You can choose your friends, but you can’t choose your work colleagues. Except of course if you’re running your own business; then you can choose exactly who you want to work with and for many, those new colleagues might well be friends or family.

Many of the world’s biggest businesses have started out from friendships: think Microsoft’s Gates and Allen; Google’s Brin and Page; and Ben and Jerry’s…well, Ben and Jerry. Family businesses are probably even more numerous: Warner Bros; McDonalds; Estée Lauder …the list goes on.

The bonds that tie
Unfortunately, friendship and family bonds aren’t always strong enough to survive the perils of working together. Gates and Allen might have co-founded one of the biggest companies in the world, but they still fell out in the early 1980s. And if its family businesses going wrong, look no further than here for some disastrous celebrity family business break-ups.

If you’re a small business owner, freelancer or contractor, the chances are you might either choose to partner with friends or family, or look to that same network for work opportunities. And why not? You know those closest to you well; you enjoy their company; and, hopefully share many of the same values and ambitions. Choosing to work with friends and family can be a major plus point of going out on your own.

Before you take the plunge to mix business with a friendship or a family relationship however, it’s worth doing some due diligence at the outset to help ensure the relationship will survive the inevitable strains of working together.

If you’re setting up a business with friends and/or family:

  • Do you share the same objectives for the business? These can range from financial to work/life balance. Are your values and principles aligned? If not, you could be heading for conflict.
  • How closely do your working habits match? What if one of you has family commitments that might mean they need more flexibility in their working day? Will it create tension if they aren’t around when you need them to be or vice versa?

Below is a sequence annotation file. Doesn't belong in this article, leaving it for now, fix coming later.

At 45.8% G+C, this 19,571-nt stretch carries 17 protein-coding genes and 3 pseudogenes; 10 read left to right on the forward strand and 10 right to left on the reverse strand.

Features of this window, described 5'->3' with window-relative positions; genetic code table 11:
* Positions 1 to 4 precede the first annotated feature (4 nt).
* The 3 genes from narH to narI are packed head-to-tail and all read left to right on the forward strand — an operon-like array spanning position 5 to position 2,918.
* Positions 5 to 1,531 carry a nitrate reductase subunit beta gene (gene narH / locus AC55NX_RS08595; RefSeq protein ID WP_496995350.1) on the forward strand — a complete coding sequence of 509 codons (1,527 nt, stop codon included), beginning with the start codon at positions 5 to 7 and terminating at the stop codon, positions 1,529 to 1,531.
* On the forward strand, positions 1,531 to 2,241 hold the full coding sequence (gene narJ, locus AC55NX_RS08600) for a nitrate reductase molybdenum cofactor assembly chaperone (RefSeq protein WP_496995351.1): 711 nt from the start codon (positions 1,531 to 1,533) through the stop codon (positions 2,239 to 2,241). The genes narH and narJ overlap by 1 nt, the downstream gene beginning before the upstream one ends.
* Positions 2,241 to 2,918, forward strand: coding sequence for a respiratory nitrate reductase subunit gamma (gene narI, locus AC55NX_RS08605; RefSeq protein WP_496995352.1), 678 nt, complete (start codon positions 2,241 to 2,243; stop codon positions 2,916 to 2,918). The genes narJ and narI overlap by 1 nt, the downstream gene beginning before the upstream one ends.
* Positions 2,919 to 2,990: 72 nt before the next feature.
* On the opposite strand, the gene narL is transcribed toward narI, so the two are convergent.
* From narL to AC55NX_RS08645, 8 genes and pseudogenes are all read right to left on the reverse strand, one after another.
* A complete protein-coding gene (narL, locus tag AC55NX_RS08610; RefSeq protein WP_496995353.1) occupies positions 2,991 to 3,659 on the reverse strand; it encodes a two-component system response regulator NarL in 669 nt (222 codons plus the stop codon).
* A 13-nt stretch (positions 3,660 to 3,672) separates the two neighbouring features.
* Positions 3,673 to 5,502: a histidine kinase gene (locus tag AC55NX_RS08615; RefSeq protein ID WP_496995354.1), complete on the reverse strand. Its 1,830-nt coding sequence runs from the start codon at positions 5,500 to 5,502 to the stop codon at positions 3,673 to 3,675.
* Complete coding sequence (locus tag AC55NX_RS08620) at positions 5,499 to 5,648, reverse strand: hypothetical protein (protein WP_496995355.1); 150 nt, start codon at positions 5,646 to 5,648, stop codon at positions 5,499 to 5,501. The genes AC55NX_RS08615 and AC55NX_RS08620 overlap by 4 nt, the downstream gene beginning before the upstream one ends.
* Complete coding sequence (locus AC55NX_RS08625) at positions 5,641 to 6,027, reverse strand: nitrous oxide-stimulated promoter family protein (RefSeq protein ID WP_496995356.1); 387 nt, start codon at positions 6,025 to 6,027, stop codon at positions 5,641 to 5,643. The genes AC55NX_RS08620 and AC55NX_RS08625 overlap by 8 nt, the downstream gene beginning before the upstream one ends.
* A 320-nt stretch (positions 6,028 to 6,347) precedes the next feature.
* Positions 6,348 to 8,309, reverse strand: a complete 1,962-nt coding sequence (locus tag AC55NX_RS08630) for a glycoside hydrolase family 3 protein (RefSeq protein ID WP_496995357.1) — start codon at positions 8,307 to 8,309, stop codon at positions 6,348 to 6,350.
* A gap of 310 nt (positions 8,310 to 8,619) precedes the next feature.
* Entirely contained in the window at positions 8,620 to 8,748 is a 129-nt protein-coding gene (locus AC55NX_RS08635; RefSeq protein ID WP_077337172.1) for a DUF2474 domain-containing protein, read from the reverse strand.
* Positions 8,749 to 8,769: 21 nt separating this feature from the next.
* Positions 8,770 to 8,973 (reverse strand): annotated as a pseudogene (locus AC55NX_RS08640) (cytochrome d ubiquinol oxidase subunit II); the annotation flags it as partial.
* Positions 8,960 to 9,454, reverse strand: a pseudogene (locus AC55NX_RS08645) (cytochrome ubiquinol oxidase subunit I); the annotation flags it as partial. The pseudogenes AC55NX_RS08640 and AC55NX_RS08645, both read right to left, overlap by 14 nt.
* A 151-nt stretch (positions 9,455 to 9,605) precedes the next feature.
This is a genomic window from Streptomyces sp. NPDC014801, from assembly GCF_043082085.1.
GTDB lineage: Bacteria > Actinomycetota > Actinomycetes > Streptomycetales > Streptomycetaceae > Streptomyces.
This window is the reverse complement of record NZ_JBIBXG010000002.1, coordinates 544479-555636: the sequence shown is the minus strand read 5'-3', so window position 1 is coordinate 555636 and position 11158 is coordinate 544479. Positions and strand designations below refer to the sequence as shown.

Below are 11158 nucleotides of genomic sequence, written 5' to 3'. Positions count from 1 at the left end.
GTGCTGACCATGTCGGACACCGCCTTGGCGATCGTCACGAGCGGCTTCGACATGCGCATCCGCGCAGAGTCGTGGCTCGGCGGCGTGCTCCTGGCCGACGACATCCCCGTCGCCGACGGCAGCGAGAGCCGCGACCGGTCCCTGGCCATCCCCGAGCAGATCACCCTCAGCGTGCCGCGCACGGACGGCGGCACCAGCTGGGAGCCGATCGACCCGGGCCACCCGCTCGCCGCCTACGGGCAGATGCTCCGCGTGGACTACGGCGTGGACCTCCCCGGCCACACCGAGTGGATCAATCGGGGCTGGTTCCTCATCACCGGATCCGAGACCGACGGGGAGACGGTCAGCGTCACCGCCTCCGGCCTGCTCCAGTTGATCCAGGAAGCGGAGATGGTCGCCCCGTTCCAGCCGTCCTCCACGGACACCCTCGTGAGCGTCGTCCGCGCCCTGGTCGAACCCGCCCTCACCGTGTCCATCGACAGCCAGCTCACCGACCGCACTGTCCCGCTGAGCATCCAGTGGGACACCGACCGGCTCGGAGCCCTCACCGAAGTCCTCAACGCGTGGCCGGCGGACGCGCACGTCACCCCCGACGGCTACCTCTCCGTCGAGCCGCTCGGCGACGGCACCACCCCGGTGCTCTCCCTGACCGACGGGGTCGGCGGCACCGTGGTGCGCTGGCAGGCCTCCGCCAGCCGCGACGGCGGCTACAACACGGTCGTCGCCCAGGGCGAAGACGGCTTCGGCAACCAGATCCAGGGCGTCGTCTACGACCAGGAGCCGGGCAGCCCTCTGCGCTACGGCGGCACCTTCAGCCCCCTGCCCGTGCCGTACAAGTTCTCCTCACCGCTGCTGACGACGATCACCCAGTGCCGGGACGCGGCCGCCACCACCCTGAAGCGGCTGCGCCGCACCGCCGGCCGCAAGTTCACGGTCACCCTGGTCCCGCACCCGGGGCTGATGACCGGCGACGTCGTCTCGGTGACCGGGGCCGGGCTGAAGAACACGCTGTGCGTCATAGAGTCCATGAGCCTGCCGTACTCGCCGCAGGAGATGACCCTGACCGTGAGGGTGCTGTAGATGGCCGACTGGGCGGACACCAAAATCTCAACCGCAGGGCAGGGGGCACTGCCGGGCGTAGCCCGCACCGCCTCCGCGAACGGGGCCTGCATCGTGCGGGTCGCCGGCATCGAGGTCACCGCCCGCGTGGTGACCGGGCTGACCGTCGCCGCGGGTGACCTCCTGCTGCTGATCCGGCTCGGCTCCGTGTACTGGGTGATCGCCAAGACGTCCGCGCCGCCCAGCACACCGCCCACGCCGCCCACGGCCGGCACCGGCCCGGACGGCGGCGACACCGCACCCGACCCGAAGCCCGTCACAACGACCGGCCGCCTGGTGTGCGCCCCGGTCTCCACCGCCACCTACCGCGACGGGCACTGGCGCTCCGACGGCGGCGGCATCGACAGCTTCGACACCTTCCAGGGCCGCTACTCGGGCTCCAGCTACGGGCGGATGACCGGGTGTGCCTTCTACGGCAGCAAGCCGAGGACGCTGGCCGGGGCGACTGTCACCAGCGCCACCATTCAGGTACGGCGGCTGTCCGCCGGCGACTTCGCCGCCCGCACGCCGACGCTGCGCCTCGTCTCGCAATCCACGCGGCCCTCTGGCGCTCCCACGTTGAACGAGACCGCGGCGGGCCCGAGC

• How will you solve disputes when they occur? Who makes the final call?

If you decide to take on work from friends and/or family:

  • Are you willing to have your work overseen by a friend? How would you react if they wanted you to do a piece of work in a way that you don’t think is right?
  • What if they weren’t happy with your work? How would you resolve the issue?
  • Are you happy to discuss your costs with a friend? It can be awkward discussing rates with friends and family. Are they expecting you to do the job at a discount?
  • Will you be able to separate your work from your family/social life?

Of course, all of these issues can be pre-empted or resolved by good communication and being open and honest with each other. If you’re setting up a business together, forming a partnership agreement is vital with clear agreement on areas such as split of profits and equity shares. Here’s some more helpful advice from entrepreneur.com if you’re thinking of working with friends or family.

Don’t forget the insurance issues
There are also a number of insurance implications when it comes to working with friends/family. If a friend is doing some work for you for example, you should consider buying a public liability policy to protect yourself in case either of you causes any damage or injury to a third party in the course of your work. Employers’ liability insurance is also one to think about. Broadly speaking if you have any employees, it is a legal requirement to have an employers’ liability policy should an employee injure themselves at work and sue you. Even if a friend/family member is volunteering to help, they could be classed as an employee and have the same rights.

If you’re a family business, you might not need employers’ liability insurance if only employing close family members, but you will if you are trading as a limited company. Click here for guidance from the HSE on whether or not the law requiring all employers to hold employers’ liability insurance applies to you.

Also, if you’re doing work for a friend and something goes wrong, a professional indemnity policy will ensure that losses caused by a mistake you’ve made can be covered…which will help you to keep your friendship intact.

Tell us your experiences
Had a good/bad experience working with friends and family? We’d love to hear about it, especially if you have any tips on how to avoid conflict and how to successfully balance business and pleasure when working with friends and family.